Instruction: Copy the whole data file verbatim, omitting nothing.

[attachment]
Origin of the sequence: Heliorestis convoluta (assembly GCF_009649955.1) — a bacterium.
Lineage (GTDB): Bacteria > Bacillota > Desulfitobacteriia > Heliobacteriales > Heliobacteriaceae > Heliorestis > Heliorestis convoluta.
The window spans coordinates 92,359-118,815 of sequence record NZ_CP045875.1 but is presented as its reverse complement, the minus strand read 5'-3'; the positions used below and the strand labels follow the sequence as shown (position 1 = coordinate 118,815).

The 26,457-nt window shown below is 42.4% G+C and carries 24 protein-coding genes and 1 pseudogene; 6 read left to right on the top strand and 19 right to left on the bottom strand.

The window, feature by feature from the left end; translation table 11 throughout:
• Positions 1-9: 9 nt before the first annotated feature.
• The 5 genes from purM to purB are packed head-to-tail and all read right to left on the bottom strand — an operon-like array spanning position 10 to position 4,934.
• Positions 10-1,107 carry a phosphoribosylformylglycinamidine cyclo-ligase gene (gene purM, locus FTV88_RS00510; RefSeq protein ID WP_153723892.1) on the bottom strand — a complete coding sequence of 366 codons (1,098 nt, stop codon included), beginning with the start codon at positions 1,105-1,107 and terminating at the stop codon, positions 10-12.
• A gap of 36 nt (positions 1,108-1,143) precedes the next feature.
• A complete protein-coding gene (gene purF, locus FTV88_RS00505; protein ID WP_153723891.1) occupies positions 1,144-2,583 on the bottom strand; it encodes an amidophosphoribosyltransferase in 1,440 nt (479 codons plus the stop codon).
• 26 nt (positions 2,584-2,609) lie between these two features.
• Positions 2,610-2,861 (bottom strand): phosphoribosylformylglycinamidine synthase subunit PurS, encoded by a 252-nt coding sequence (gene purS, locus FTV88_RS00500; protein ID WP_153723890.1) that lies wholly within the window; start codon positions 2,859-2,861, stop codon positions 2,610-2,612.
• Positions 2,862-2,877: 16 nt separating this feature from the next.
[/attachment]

Origin of the sequence: Heliorestis convoluta (assembly GCF_009649955.1) — a bacterium.
Lineage (GTDB): Bacteria > Bacillota > Desulfitobacteriia > Heliobacteriales > Heliobacteriaceae > Heliorestis > Heliorestis convoluta.
The window spans coordinates 92,359-118,815 of sequence record NZ_CP045875.1 but is presented as its reverse complement, the minus strand read 5'-3'; the positions used below and the strand labels follow the sequence as shown (position 1 = coordinate 118,815).

The 26,457-nt window shown below is 42.4% G+C and carries 24 protein-coding genes and 1 pseudogene; 6 read left to right on the top strand and 19 right to left on the bottom strand.

The window, feature by feature from the left end; translation table 11 throughout:
• Positions 1-9: 9 nt before the first annotated feature.
• The 5 genes from purM to purB are packed head-to-tail and all read right to left on the bottom strand — an operon-like array spanning position 10 to position 4,934.
• Positions 10-1,107 carry a phosphoribosylformylglycinamidine cyclo-ligase gene (gene purM, locus FTV88_RS00510; RefSeq protein ID WP_153723892.1) on the bottom strand — a complete coding sequence of 366 codons (1,098 nt, stop codon included), beginning with the start codon at positions 1,105-1,107 and terminating at the stop codon, positions 10-12.
• A gap of 36 nt (positions 1,108-1,143) precedes the next feature.
• A complete protein-coding gene (gene purF, locus FTV88_RS00505; protein ID WP_153723891.1) occupies positions 1,144-2,583 on the bottom strand; it encodes an amidophosphoribosyltransferase in 1,440 nt (479 codons plus the stop codon).
• 26 nt (positions 2,584-2,609) lie between these two features.
• Positions 2,610-2,861 (bottom strand): phosphoribosylformylglycinamidine synthase subunit PurS, encoded by a 252-nt coding sequence (gene purS, locus FTV88_RS00500; protein ID WP_153723890.1) that lies wholly within the window; start codon positions 2,859-2,861, stop codon positions 2,610-2,612.
• Positions 2,862-2,877: 16 nt separating this feature from the next.